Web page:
Can you convert a glasses prescription to a contact lens prescription?

Thursday, 04 April 2019
Can you convert a glasses prescription to a contact lens prescription?

A common query for contact lens wearers is whether you can convert your glasses prescription into a contact lens prescription. We’ve got the answer for you.

Both contact lenses and glasses correct common refractive errors such as myopia (short-sightedness), hyperopia (long-sightedness), astigmatism which requires toric lenses and presbyopia which requires multifocal lenses. Although your contact lens and glasses prescription may look similar, it does not mean they will give you the same visual acuity if you try to convert one to the other.

 

Can you convert glasses prescription to contact lenses?

No – you cannot directly convert a glasses prescription to a contact lens prescription. Equally, you cannot convert a contact lens prescription to a glasses prescription.


Can I use my glasses prescription for contact lenses?

The simple answer to this question is no – you cannot and should not use your glasses prescription to try to calculate your contact lens prescription. It should also be noted that not everyone who needs glasses can also wear contact lenses, it is important that you are examined separately. Some people have sensitive corneas or other eye related complications and will simply never be able to adapt to wearing lenses.


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Is a glasses prescription different to a contact lens prescription?

Yes, a glasses prescription is different to a contact lens prescription. Glasses sit slightly away from your eyes and contact lenses sit directly over your eye, so two different tests and measurements are required. Depending on the refractive error and the strength of lens required to correct it and the type of contact lens you need, the parameters specified on your glasses prescription may be significantly different from those on your contact lenses prescription.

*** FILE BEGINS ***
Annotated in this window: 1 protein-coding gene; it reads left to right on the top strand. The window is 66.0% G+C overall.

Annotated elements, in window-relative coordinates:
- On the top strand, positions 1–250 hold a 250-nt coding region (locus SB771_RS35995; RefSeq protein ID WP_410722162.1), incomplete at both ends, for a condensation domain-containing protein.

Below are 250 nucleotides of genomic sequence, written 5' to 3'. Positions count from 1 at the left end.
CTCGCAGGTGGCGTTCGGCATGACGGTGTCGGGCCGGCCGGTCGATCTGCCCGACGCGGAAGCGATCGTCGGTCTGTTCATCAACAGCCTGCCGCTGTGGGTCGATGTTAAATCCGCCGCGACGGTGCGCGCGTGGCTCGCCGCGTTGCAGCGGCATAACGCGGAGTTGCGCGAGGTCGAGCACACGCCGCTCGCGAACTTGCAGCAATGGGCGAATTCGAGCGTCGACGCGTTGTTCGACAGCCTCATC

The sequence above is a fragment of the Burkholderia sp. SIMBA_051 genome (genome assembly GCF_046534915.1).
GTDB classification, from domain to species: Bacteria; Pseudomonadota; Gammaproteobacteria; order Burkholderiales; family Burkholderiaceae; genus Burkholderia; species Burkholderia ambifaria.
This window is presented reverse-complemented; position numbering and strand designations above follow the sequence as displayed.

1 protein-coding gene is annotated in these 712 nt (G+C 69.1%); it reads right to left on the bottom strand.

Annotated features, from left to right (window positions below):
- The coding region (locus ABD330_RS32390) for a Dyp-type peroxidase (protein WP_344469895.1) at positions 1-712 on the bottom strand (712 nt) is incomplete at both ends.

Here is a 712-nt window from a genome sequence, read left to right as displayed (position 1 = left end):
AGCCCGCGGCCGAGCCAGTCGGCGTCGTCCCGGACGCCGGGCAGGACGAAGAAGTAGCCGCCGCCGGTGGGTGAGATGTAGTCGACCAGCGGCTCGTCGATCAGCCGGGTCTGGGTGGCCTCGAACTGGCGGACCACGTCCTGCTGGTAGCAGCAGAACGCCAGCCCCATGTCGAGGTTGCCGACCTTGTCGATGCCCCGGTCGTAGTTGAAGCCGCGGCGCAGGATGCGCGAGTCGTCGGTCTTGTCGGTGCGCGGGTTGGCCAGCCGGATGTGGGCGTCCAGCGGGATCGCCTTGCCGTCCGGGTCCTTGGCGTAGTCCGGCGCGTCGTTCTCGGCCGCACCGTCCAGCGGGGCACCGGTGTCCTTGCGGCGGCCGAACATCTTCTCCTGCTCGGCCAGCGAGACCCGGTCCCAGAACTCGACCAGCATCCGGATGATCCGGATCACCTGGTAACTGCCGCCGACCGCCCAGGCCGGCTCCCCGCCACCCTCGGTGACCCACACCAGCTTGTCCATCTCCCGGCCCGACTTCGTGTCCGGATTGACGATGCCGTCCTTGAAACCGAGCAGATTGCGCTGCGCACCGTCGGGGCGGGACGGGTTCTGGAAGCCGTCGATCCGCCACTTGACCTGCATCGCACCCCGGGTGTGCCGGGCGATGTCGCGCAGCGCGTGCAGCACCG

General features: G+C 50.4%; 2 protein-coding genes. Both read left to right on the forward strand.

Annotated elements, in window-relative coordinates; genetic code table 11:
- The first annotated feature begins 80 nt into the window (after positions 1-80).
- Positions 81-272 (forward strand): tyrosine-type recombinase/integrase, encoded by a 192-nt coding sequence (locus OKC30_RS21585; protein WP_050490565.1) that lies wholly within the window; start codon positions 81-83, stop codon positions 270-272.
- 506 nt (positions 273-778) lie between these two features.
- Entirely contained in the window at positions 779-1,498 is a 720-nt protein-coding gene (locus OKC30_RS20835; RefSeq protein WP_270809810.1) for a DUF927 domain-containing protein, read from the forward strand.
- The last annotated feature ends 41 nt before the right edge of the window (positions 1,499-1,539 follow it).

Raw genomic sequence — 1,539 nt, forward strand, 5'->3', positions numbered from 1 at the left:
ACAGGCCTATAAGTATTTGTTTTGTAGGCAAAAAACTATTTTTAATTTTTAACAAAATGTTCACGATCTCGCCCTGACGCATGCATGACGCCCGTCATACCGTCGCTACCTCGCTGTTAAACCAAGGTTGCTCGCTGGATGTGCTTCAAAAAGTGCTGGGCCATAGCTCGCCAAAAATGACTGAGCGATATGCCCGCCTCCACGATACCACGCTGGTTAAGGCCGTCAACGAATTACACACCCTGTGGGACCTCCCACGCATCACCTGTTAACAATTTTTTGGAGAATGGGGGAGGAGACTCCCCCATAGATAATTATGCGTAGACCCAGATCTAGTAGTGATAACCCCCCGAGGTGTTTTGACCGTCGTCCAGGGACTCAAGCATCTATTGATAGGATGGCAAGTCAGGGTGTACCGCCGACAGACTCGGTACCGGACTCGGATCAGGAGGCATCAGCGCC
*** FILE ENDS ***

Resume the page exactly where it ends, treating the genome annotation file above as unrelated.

Contact lenses prescriptions include certain specifications that are not part of a glasses prescription, these include:

Base curve: the base curve measures the curvature of the lens, is determined by the actual shape of your eye and produces the right lens fitting.

Diameter: the lens diameter specifies the overall size of the lens and along with the base curve, how the lens fits on the eye.

Lens material: in days gone by, glasses were made from actual glass, nowadays, most glasses are now made of a lightweight plastic. Contact lenses on the other hand, are made from a range of hydrogels. These are split into hydrogel or silicone hydrogel contacts. How each lens fits and feels depends on each individual wearer’s eyes. Those with sensitive or dry eyes generally do better with silicone hydrogel lenses as they allow a greater level of oxygen and hydration in the eye.

A glasses prescription contains a sphere indicating the lenses power, a cylinder indicating strength of any astigmatism and an axis showing the orientation of the cylinder. Multifocal lenses require an ‘add which indicates additional positive power that enable the eyes to focus for close work.

A contact lens prescription may also include an axis if it is a toric lens for astigmatism or an add if it is a multifocal lens, these are the only two measurements that can be found on both contact lenses and glasses prescriptions.


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How can I order contact lenses online?

You can order contact lenses online, but you must have a valid prescription from an optician. Once you have your prescription, you may order you lenses anywhere you like and it is cheaper to order your contact lenses online.

It is illegal for your optician to withhold your contact lens prescription from you.

 

How do you read a contact prescription?

You can read our comprehensive guide on how to read a contact lens prescription here.

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